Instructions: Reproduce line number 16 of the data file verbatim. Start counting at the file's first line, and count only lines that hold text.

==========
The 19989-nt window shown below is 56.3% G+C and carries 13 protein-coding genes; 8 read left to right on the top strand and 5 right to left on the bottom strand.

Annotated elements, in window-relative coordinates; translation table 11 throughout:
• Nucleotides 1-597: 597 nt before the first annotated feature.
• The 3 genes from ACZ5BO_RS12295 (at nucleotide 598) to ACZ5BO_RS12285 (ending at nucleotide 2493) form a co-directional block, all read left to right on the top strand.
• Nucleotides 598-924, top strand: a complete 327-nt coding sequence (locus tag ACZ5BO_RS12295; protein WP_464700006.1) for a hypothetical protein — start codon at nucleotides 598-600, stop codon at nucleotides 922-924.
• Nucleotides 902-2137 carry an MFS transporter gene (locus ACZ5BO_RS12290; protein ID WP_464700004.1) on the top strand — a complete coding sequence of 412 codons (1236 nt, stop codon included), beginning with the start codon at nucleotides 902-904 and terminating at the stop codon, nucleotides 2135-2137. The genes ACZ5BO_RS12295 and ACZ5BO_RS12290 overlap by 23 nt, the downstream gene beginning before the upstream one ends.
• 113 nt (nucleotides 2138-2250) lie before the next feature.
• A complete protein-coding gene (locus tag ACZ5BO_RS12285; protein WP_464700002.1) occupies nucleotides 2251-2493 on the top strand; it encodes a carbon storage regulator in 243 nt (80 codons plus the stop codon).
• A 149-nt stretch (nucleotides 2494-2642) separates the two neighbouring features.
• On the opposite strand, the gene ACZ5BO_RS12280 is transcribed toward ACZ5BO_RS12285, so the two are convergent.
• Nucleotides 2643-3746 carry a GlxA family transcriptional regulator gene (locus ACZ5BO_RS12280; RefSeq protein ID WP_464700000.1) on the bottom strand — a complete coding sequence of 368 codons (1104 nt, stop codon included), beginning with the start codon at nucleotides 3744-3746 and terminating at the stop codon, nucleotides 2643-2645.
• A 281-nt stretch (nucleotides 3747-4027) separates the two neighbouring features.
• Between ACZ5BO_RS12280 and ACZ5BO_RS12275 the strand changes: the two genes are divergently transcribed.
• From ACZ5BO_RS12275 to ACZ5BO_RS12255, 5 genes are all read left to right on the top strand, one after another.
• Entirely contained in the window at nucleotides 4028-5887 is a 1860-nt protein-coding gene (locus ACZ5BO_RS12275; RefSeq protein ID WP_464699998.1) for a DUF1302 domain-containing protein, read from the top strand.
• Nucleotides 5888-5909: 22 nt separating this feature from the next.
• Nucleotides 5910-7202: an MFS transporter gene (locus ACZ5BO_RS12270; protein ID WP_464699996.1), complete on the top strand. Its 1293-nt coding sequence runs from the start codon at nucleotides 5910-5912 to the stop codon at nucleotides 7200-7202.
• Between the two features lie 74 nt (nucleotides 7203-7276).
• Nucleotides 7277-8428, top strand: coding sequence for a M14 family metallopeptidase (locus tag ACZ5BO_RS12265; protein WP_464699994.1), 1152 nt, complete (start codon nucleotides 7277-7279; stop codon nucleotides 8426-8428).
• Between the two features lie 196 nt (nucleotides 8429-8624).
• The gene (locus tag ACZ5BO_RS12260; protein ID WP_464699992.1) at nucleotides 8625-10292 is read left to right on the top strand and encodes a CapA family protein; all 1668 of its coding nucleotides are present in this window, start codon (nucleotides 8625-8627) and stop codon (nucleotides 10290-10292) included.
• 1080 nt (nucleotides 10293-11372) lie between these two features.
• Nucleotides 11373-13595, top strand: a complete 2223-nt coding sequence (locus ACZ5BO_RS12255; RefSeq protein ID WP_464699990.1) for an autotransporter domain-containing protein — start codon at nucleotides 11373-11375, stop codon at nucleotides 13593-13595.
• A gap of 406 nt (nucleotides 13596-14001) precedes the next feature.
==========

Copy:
• Nucleotides 5888-5909: 22 nt separating this feature from the next.